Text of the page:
Creating our own national exam has been a goal of the AOBTA since we were created 12 years ago. During the last three years, we have supported the NCCAOM in the first two administrations of the Asian bodywork therapy exam. Many of our members have passed the exam, receiving all of the benefits of national credentialing.
Defining Practice and Educational Standards
Education has made strides over the past three years with the development of our Council of Schools and Programs (COSP). We have seen the biggest growth spurt of COSP since the beginning of AOBTA. An added benefit to membership is that graduates of COSP schools automatically qualify to take the NCCAOM's ABT exam. We have adjusted the fee to encourage smaller schools to join and have also strengthened the communications structure. With the addition of an interim board position of COSP Director, we are hoping to grow and support COSP even more.
AOBTA has also expanded requirements for the student membership category to encourage more students to become involved with the organization, exposing them to the wonders of ABT and our standards of practice. A new category of membership, the Register Instructor (RI) level, has been created as well. Requested by our members, the purpose of this level is to create:
Providing Resources for Training, Networking, and Professional Development
As president of AOBTA, I have had the pleasure of being involved in and attending three top-notch conventions in which we have had some of the best presenters in the field. We have also held six regional seminars at regular intervals between conventions. Speakers have included Kiiko Matsumoto; Jeffrey Yuen; Alex Tiberi; Rick Gold; Pauline Sasaki; Bill Helm; Lonny Jarret; Pamela Ferguson; Jin-Huai Wang; Robbee Fian; Harriet Beinfield; and Efrem Korngold, as well as many other talented and engaging educators in our field.
As a networking tool and as an informative journal, our newsletter Pulse has continued to evolve in marvelous ways under the direct guidance of editor-in-chief Deborah Valentine Smith. Not only is it organized and even more readable, it arrives more regularly, more often and has increased in size by 50%.
Networking opportunities have increased with the development of more state chapters. AOBTA has broadened its networking into the worldwide arena of ABT and expanded its international relationships.
Promoting Public Education about the Benefits of Our Work, Our Principles and Standards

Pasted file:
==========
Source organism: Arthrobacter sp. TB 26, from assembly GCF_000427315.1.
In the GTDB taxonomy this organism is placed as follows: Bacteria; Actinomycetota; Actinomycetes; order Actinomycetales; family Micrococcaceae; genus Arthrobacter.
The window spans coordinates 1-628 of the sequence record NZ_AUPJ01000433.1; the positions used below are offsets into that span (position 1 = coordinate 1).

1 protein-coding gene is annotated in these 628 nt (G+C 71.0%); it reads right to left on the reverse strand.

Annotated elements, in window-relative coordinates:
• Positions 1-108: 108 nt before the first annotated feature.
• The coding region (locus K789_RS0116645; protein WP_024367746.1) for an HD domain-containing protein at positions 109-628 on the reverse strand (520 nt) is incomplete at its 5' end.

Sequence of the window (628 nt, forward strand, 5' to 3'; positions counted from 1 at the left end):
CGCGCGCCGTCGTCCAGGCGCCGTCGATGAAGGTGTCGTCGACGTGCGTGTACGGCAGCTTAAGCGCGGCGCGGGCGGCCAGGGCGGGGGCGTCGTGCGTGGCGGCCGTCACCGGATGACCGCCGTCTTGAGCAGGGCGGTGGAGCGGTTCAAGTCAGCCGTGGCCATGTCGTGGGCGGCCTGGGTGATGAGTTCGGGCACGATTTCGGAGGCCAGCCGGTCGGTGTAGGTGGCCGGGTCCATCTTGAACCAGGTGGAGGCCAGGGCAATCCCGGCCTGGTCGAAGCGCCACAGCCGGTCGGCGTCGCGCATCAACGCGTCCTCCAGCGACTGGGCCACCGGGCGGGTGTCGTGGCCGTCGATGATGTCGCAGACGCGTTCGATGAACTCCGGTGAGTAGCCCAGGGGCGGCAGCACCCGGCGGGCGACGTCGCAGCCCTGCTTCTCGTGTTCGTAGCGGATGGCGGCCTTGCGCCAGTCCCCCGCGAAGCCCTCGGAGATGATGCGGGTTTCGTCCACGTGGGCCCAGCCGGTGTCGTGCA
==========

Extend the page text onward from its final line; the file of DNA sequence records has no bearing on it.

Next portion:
AOBTA has benefited from more media attention then ever. Natural Health, Andrew Weil's Self Healing and others have referred readers to AOBTA as the resource for information and practitioners of ABT. Two new beautiful brochures have been professionally designed; one outlining the benefits of membership, the other available as a promotional tool to inform potential clients about our work and who we are. We also have a new website (www.aobta.org), thanks to our extraordinary webmaster, Randall Sexton. It has a practitioner locator database as well as information about ABT and AOBTA. And if all that wasn't enough, we have also created a list of companies and organizations that give our members discounts. We even send members items such as pens and decals as promotional material.
I can't stress enough that the board of directors deserves the credit for AOBTA's "rebirthing" the last three years. We play and work well together, and I believe we have infused a fun, warm and caring atmosphere into the organization. Bear with me while I personally thank board members Debra Howard (who will be the next president by the time this is printed!); Yolanda Asher; Stuart Watts; Pauline Sasaki; Elene Page; Ruth Dalphin; Pamela Ferguson; Lynn Meffert; Rylen Feeney; Maria Spuller; Wayne Mylin; Phil Guzelf; and Toshiko Phipps. We couldn't have accomplished any of this without a huge amount of commitment and work from everyone on the AOBTA Board and the support from the staff, Angela Pflugfelder and Janet Dobbs.
I will be continuing on as director of education while Debra Howard continues to carry out AOBTA's mission! Most important though, I'd like to thank all AOBTA members for their support. We couldn't do anything without our members! They really are the ones that create the yin substances (membership dues and even extra donations) that support our yang activities. It's their involvement that makes AOBTA all that we are so we can continue to promote the field of Chinese medicine as a whole.
Click here for previous articles by Barbra Esher, AOBTA CI. Dipl. ABT & Ac. (NCCAOM), LAc.